The Chancellor will today unveil plans to reform Britain's tax system in a bid to reduce the burden of red tape on businesses and attract more international investment.
George Osborne will announce the Government is setting up an Office for Tax Simplification to analyse "potential reform options".
The new body will look at all tax reliefs, allowances and exemptions and conduct a review of business taxation. It will be led by chairman Michael Jack and director John Whiting.
David Gauke, the Exchequer secretary, is expected to say in a speech later: "The tax system created by the previous government was overly-complex and has made the tax affairs of millions of families and businesses across the UK extremely complicated.
"We need to reduce the complexities in our tax system and the coalition is committed to delivering that goal.
"The Office for Tax Simplification will provide important advice that will help inform us in making the right reforms to the tax system that will help to pave the way to bringing more international business to the UK, which will give our economy the boost it so urgently needs in the years ahead."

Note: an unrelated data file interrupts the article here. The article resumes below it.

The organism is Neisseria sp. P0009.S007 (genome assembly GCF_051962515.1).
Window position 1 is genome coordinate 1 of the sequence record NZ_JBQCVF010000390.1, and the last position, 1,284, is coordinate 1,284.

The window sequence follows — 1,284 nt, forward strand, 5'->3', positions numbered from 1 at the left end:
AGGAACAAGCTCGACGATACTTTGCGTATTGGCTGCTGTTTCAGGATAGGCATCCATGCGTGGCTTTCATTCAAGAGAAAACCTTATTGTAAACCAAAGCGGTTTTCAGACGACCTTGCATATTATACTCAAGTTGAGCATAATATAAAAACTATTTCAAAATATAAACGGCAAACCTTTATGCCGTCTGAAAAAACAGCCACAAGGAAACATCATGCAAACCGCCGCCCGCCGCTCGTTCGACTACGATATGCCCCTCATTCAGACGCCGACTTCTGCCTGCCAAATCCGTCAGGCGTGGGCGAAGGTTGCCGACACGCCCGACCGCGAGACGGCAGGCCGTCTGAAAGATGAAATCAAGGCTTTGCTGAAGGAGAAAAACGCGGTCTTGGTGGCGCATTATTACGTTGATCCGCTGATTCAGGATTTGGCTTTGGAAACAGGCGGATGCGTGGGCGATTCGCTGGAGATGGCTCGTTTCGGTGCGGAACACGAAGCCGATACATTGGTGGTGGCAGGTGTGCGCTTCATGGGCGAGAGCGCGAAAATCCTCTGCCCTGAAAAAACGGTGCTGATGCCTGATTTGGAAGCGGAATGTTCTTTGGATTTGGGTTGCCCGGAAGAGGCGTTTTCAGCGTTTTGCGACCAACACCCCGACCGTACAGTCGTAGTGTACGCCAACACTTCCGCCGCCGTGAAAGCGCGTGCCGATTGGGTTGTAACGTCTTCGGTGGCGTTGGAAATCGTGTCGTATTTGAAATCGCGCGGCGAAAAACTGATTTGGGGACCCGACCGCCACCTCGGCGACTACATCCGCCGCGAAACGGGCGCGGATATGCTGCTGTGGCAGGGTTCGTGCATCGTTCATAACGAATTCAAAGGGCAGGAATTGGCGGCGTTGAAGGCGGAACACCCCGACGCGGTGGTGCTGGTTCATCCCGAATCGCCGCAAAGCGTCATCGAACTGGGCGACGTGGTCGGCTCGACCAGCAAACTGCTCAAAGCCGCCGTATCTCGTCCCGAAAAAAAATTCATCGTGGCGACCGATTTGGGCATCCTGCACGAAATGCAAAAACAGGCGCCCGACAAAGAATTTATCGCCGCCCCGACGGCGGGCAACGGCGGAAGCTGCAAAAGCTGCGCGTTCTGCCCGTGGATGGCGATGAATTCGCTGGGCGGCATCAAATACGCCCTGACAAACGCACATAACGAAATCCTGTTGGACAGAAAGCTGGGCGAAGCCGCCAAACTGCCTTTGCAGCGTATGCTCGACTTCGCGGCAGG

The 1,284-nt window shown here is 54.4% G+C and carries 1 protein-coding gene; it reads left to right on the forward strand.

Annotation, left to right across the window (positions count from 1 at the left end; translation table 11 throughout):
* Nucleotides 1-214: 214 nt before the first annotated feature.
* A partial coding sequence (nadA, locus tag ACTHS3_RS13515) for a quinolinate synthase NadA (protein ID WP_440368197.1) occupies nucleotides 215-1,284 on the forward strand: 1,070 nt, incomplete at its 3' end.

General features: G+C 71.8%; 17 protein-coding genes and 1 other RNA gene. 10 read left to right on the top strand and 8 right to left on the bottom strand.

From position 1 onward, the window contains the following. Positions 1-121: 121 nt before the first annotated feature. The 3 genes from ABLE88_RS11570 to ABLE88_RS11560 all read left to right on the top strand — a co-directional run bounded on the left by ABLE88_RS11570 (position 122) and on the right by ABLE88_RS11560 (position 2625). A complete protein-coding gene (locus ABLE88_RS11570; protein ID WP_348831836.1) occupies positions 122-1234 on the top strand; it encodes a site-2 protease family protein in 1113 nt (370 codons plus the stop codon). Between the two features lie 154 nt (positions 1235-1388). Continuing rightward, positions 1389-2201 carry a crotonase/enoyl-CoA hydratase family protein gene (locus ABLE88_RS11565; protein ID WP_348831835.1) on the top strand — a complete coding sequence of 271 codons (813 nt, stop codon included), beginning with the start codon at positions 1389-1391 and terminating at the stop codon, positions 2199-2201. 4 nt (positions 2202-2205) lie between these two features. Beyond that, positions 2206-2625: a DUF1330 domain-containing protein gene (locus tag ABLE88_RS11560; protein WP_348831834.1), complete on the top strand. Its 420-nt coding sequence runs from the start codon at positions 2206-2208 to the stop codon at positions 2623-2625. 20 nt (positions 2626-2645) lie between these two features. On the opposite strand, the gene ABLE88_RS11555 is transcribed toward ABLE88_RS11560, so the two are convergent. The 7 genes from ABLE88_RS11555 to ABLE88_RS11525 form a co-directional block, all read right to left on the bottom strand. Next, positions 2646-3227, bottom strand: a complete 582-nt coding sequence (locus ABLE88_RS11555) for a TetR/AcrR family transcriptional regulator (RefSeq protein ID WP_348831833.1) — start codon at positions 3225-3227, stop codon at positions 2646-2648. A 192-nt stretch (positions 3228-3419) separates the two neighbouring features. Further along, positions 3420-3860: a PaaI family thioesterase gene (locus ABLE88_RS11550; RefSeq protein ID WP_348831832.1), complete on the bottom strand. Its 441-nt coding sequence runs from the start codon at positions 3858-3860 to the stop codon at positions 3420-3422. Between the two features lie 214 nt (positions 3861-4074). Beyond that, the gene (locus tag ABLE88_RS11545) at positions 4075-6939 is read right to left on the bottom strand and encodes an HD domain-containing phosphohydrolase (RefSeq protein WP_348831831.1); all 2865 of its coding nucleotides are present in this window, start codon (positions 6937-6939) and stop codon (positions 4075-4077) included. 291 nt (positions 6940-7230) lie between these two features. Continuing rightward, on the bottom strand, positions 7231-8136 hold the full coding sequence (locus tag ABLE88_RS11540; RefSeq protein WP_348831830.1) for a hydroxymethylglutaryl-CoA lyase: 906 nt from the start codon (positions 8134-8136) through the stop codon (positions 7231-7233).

However, business owners are sceptical about the new Office, saying the tax system has become increasingly complex.
The Institute of Directors (IoD) says the British tax code is among the most complex in the world, and that "it has been getting worse every year".
It yesterday called for the body to have "teeth", writes the Telegraph. In a statement it says: "It is time to put tax simplification ahead of the endless tweaks that have been designed to appease special interests and Revenue zealots."
Richard Baron, head of taxation at the IoD, adds: "[The tax office] is a long overdue initiative. The important thing now is to make sure that the Office achieves some early successes, and that it goes on achieving. Its recommendations must not end up stamped 'too difficult' or 'maybe in the longer term'."
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